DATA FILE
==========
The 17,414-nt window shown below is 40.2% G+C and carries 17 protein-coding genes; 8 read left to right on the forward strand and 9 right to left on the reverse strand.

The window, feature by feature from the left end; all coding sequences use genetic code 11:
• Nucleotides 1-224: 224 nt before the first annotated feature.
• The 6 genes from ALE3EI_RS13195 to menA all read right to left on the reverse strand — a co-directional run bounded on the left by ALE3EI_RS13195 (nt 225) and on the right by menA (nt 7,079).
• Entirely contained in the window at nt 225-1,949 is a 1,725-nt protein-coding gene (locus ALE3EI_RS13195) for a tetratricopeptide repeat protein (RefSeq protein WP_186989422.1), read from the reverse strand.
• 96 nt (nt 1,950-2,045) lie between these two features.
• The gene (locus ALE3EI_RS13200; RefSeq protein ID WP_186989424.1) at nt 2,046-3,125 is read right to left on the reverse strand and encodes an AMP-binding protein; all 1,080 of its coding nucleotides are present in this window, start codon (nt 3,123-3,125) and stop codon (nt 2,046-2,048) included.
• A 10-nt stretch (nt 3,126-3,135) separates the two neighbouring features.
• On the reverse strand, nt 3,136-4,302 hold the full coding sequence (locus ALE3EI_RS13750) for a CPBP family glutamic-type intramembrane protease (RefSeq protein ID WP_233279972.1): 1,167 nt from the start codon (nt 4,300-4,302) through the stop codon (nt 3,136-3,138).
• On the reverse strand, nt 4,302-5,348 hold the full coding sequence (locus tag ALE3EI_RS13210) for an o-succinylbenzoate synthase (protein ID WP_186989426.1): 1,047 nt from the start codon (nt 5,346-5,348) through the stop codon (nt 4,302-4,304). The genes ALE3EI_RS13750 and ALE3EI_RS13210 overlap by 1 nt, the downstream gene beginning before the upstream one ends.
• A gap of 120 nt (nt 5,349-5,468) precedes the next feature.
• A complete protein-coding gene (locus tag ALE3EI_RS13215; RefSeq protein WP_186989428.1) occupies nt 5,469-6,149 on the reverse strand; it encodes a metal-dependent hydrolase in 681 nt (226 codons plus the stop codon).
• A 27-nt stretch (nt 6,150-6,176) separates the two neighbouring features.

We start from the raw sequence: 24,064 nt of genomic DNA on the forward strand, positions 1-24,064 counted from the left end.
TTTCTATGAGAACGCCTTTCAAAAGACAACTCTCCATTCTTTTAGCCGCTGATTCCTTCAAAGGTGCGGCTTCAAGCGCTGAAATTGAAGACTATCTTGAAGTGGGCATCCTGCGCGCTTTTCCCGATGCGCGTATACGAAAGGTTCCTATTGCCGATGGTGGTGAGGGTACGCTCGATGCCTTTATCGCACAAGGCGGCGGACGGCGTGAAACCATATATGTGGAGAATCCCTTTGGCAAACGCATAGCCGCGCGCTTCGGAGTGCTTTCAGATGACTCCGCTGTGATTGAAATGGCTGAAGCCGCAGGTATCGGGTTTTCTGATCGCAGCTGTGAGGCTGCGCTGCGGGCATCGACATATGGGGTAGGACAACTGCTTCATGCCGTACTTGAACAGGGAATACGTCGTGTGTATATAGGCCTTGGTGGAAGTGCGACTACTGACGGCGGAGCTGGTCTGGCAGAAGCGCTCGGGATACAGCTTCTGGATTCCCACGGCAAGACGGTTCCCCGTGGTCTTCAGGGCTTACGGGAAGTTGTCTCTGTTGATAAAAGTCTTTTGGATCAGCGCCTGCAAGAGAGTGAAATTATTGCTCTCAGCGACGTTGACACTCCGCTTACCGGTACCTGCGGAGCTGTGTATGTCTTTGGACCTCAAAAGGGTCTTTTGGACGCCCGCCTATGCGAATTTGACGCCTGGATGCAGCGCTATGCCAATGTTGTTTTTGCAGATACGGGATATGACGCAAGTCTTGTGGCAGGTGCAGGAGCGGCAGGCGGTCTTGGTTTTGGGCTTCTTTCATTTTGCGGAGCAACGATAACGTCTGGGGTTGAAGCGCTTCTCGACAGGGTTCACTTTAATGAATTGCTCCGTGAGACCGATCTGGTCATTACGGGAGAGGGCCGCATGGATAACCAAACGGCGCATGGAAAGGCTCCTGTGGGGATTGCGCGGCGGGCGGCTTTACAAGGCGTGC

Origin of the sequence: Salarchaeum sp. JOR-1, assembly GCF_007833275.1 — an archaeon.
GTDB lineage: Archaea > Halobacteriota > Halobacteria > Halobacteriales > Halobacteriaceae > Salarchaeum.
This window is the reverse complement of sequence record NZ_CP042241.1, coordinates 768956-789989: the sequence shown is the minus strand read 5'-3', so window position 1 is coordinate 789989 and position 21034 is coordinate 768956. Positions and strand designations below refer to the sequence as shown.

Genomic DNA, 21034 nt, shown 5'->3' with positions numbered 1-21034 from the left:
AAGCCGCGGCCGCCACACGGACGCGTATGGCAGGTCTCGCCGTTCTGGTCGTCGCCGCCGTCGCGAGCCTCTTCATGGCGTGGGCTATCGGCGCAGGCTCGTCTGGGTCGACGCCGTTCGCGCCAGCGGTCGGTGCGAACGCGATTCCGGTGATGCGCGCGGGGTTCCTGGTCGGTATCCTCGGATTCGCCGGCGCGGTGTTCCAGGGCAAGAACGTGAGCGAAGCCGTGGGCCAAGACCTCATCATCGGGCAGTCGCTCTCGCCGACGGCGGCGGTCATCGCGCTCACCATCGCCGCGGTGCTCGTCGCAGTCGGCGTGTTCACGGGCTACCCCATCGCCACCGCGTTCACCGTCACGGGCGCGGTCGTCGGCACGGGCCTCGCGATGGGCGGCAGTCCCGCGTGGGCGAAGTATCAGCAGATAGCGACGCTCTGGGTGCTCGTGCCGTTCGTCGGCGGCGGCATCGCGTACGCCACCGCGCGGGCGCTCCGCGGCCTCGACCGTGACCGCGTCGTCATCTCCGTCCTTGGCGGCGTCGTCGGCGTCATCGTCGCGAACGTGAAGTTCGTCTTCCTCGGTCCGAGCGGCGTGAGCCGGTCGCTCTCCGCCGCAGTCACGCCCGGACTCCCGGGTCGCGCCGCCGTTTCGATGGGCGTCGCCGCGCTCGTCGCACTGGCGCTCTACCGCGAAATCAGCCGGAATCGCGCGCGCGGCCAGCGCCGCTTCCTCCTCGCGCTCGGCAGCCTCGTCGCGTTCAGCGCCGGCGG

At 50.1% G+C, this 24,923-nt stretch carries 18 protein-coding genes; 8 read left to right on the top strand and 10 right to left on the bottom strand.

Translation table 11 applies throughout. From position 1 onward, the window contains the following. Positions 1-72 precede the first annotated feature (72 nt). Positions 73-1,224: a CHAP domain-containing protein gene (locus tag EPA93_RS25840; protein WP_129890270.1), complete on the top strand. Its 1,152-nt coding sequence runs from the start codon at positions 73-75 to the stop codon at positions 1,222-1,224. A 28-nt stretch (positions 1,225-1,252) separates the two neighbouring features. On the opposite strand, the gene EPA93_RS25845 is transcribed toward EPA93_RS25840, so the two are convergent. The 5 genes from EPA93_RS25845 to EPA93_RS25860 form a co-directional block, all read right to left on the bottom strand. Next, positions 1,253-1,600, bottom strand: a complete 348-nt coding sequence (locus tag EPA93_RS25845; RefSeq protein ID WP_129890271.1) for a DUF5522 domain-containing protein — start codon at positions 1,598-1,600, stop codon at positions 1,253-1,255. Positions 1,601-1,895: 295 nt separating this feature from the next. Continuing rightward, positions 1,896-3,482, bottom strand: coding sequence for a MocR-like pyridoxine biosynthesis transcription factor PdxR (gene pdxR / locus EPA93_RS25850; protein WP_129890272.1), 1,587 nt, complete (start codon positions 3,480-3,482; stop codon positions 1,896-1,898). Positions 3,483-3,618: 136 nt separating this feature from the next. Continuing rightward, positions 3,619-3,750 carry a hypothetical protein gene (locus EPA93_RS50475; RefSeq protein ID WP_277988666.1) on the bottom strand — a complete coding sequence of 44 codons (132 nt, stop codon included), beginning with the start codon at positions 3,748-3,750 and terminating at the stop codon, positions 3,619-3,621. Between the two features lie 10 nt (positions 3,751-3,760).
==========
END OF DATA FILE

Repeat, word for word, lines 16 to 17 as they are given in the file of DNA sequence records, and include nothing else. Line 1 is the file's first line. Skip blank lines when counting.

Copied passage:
Origin of the sequence: Salarchaeum sp. JOR-1, assembly GCF_007833275.1 — an archaeon.
GTDB lineage: Archaea > Halobacteriota > Halobacteria > Halobacteriales > Halobacteriaceae > Salarchaeum.